Reviewed by Joseph Prestwich

Photography by Cameron Slater

 


Mephisto [A Rhapsody]

Gate Theatre until 26th October

 

Previously reviewed at this venue:
Dear Elizabeth | ★★ | January 2019
Why The Child Is Cooking In The Polenta | ★★ | May 2019

 

Click here to see our most recent reviews

 

Velvet

Velvet

★★★

Above the Stag

Velvet

Velvet

Above the Stag

Reviewed – 4th October 2019

★★★

 

“As a monologue, it feels, at times, too much like someone reading a short story aloud”

 

Transferring from a successful Edinburgh Fringe run in 2018, ‘Velvet’ is an engaging, raw, and realistic portrayal of a young actor falling victim to someone willing to misuse their position of power. Written and performed by Tom Ratcliffe, it’s a complex and riveting engagement with the #MeToo movement, countering the usual newspaper narratives by showing a young gay man’s perspective.

Fresh out of drama school, Tom is a young actor looking for a break. His boyfriend Matthew is supportive, but ultimately waiting for Tom’s dreams to die. Tired of unstable “money-jobs” and unsuccessful auditions, Tom gets to know a casting director on Grindr who offers the actor a big break. Whilst we are all screaming “NO DON’T DO IT”, Tom finds out the price of being given a chance to star in a huge Hollywood film, and suffers the fall-out once that price is paid.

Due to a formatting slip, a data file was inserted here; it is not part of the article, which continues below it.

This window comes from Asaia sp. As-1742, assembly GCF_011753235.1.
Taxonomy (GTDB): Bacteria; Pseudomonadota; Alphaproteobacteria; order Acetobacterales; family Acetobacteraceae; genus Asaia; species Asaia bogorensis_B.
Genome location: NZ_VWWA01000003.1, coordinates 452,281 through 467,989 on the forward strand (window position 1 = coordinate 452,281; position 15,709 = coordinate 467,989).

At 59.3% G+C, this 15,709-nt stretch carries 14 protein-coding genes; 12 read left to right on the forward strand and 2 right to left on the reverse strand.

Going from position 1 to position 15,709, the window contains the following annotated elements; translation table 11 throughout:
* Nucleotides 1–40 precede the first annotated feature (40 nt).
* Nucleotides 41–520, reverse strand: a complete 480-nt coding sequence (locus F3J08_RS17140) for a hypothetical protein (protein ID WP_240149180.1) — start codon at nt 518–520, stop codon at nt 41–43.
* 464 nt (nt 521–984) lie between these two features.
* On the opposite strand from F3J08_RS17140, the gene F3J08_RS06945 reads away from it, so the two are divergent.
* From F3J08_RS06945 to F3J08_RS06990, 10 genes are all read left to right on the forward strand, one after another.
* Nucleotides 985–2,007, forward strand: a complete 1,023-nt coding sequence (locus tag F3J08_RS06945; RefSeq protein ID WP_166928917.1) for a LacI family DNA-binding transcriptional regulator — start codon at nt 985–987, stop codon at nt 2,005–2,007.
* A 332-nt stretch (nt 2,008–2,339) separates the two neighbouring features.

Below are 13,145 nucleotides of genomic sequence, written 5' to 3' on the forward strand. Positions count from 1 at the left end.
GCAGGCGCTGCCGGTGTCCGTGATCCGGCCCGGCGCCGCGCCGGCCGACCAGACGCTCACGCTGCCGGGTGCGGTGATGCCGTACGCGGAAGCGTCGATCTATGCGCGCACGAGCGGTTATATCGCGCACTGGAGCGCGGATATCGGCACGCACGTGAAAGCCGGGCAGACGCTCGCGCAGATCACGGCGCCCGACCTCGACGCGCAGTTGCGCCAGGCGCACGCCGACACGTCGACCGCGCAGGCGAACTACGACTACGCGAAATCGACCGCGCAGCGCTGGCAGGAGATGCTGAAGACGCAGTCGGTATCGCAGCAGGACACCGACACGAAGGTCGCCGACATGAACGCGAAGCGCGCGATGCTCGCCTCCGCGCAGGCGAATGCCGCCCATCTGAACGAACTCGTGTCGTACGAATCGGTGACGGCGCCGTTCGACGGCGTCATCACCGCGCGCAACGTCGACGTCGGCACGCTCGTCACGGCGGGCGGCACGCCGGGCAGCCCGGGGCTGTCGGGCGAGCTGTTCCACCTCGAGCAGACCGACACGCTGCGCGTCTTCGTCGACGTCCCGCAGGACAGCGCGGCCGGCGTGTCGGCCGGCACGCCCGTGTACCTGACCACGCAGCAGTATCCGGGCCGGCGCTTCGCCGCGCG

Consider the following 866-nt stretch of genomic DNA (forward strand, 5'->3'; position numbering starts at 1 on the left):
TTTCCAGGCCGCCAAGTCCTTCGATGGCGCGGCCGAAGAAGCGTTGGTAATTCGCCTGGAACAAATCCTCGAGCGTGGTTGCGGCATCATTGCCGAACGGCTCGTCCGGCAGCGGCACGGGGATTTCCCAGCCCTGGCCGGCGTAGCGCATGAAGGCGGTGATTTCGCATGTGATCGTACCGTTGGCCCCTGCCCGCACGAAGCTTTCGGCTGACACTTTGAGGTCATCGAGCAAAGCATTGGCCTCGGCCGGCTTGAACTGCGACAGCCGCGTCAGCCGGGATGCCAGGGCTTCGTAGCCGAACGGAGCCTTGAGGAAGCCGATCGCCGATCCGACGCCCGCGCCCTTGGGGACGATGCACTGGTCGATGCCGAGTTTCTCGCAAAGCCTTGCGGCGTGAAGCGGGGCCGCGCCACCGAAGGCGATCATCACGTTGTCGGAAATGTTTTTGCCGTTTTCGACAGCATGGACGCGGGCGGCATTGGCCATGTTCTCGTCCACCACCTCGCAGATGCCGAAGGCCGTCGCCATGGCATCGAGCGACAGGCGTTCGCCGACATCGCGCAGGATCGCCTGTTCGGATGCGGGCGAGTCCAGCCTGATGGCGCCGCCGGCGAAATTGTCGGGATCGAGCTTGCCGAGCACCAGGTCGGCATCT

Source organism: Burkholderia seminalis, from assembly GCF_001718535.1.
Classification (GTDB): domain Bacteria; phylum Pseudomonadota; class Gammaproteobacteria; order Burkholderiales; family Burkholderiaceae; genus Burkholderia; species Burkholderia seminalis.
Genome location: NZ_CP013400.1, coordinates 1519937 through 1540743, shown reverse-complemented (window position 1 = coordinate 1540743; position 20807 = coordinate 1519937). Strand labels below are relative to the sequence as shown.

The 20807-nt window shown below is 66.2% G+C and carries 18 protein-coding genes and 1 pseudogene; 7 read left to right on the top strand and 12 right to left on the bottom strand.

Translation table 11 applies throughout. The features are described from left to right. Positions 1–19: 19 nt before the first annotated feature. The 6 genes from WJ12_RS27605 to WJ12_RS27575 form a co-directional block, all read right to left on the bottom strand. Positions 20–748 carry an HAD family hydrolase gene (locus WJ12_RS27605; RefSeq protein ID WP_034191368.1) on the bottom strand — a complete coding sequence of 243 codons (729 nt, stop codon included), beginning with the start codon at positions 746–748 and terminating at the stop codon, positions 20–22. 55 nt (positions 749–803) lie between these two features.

Ratcliffe gives a likeable performance as Tom, shifting between characters with comic speed and precision. With an intensely likeable character such as this, it’s truly sad seeing him treading a familiar but ultimately doomed path. By setting the majority of the action just before the #MeToo movement started, we see how vulnerable young people in the industry can be, and we understand the power of how that movement changed the way society and characters such as Tom view themselves.

Luke W Robson’s set design is lusciously simple. Chess board floor feels like a potent visual metaphor for actions having swift and irreconcilable consequences. A pinkish-red velvet chaise-longue becomes a zone of fake intimacy. On a screen at the back, we see the Grindr and WhatsApp conversations playing out in real time, with Ratcliffe having terse conversations with a deep, mysterious voice coming from the heavens. I loved these moments of “chat”. They felt filled with tension, both sexual and dramatic. I was less convinced by Tom’s more direct address to his audience. As a writer, Ratcliffe is a real talent, and his ‘Circa’ at the Old Red Lion this year was superb. This feels like a story in need of other characters, other actors, to flesh it out and give it the dramatic finish it deserves. As a monologue, it feels, at times, too much like someone reading a short story aloud.

That said, it is a rollercoaster of a story for Tom. Director Andrew Twyman draws out a nuanced performance from Ratcliffe, but again, the final moments feel a little rushed through, despite a nicely unexpected framing device coming back in for the final scene. Recommended certainly – and hopefully not the last we see of this intriguing play.

 

Reviewed by Joseph Prestwich

Photography by Lidia Crisafulli

 

Above The Stag Theatre

Velvet

Above the Stag until 27th October

 

Previously reviewed at this venue:
Title Of Show | ★★★★ | February 2019
Goodbye Norma Jeane | ★★ | March 2019
Romance Romance | ★★★★ | March 2019
Queereteria TV | ★★ | April 2019
Fanny & Stella: The Shocking True Story  | ★★★★ | May 2019
Happily Ever Poofter | ★★★★ | July 2019

 

Click here to see our most recent reviews